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New Delhi has just entered its autumn social season, a few weeks of numerous soirées where stalwarts from the ruling Congress, the opposition Bharatiya Janata party and powerful media outlets trade gossip about who’s doing what to whom – tittle-tattle that rarely goes beyond India’s power elite.
For all their vitriolic rhetoric in parliament and on television, the Congress and the BJP have long had a tacit understanding to keep silent about each other’s “private” moneymaking activities and the “businesses” run by their family members. Like Washington and Moscow during the cold war, party leaders have enough ammunition for mutually assured destruction if either should launch charges of corruption against the other.
But these codes of conduct are being broken by an anti-corruption crusader with political ambitions of his own. In a season of middle-class anger against pervasive abuse of power, a former tax inspector turned right-to-information activist is hurling allegations of wrongdoing against the biggest names of India’s political establishment.
Arvind Kejriwal served notice this month that no one was safe from his scrutiny when he attacked Robert Vadra, of Sonia Gandhi, the Congress party’s Italian-born leader. Mr Kejriwal accused Mr Vadra of receiving loans and property at discounts from DLF as a quid pro quo for ensuring India’s largest property developer received favourable treatment from authorities in Haryana, the Congress-ruled state outside New Delhi.
Ever since the 1991 assassination of former prime minister Rajiv Gandhi – seven years after his mother, Indira, was killed by her bodyguards – Indian media has maintained respectful deference towards the Gandhi dynasty. This was displayed in 2011 when Mrs Gandhi spent weeks in the US for treatment of a mysterious illness.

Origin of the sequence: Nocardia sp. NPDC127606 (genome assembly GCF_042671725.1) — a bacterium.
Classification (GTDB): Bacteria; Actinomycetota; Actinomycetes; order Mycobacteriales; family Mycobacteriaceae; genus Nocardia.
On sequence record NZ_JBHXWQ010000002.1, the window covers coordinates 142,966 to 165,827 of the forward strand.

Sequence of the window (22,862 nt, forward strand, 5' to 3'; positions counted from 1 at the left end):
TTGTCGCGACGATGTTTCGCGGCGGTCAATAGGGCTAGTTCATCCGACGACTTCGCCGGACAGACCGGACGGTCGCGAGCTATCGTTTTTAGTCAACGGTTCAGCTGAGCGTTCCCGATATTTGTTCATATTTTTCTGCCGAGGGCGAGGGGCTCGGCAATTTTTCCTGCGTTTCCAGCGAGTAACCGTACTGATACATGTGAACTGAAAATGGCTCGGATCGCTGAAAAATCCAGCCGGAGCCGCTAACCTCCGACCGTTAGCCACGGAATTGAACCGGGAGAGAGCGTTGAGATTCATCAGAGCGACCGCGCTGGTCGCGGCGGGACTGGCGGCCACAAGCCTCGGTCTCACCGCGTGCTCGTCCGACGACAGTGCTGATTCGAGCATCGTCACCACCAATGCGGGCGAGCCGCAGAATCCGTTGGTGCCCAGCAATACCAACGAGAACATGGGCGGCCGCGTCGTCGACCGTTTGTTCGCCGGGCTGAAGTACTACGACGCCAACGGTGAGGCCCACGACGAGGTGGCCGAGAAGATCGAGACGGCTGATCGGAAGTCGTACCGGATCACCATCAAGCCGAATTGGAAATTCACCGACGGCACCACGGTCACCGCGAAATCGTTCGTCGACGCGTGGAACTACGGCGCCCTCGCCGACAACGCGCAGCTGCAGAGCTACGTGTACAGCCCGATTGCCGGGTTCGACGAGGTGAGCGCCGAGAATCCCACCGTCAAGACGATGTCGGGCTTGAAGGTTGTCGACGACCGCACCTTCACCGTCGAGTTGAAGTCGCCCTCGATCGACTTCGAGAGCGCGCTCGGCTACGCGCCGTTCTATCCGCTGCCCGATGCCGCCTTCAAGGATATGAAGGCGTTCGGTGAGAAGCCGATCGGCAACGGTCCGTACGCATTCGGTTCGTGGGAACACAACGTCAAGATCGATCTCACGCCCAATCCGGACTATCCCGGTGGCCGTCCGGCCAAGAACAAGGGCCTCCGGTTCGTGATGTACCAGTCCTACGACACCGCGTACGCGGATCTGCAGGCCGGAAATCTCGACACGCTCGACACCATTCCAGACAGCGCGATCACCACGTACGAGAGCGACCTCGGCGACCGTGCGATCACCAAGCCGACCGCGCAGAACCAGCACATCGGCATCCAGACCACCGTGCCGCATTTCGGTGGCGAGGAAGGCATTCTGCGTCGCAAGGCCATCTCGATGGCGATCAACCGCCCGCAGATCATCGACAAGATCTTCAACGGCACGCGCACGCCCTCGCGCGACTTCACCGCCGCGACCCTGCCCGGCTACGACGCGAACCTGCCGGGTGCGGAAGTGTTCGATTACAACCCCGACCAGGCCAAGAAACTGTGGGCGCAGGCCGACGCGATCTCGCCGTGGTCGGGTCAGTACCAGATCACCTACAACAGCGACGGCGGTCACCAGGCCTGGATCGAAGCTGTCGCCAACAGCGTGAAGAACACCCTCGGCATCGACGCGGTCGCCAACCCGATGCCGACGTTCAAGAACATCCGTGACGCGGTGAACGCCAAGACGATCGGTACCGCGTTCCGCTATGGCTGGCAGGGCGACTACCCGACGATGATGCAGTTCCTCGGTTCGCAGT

But Indian TV channels lapped up the allegations against Mr Vadra, beaming live broadcasts of the denunciations. The fact that someone would dare to speak about the private affairs of members of India’s most prominent political dynasty was treated as a major news event, before the claims were analysed.
Mr Vadra, a mustachioed body-builder, ended up on the cover of India’s news magazines that examined his improving financial fortunes since his 1997 marriage to Mrs Gandhi’s daughter, Priyanka.
Mr Vadra, DLF and the Haryana government have all denied any impropriety in their dealings. But a taboo in reporting on the Nehru-Gandhi dynasty has been broken.
Allegations are still flying. Mr Kejriwal amplified a media investigation into alleged wrongdoing by a trust for the handicapped run by the Congress’ urbane external affairs minister, Salman Kurshid, and his wife. He has also accused Nitin Gadkari, president of the BJP, of improperly acquiring agricultural land for his business in Maharashtra.
Each of Mr Kejriwal’s targets in these matters, which have been widely reported in the Indian media, has denied any malfeasance. Congress leaders have accused the anti-corruption crusader – who plans formally to launch his own political party next month – of running a publicity-seeking witch hunt.
But like an audience at a thrilling horror movie, New Delhi’s chattering classes are all aquiver over what powerful figure will be the target of Mr Kejriwal’s next exposé.
Meanwhile, the middle classes are enjoying the spectacle: watching their once-untouchable leaders squirm. In the absence of convincing initiatives to root out corruption, influence peddling and abuse of power, urban India is embracing a 21st-century form of mob justice, with a self-righteous activist and a ratings-hungry media acting as prosecutor, judge and executioner.
Nowhere for Rahul
The Congress’s cabinet reshuffle on Sunday generated less excitement than the Arvind Kejriwal show. The biggest suspense was over whether Rahul Gandhi, the reluctant heir apparent of the ruling party, would finally take a ministry.
The answer, we now know, is no. Mr Gandhi again rebuffed appeals from Manmohan Singh, the prime minister, to take a cabinet position, opting instead to follow the path of his mother, Sonia, and play the role of party kingpin from the backroom.
It seems the first family of Indian politics feels more comfortable with the leadership style of a communist-ruled state, rather than that typical of a well-functioning democracy.
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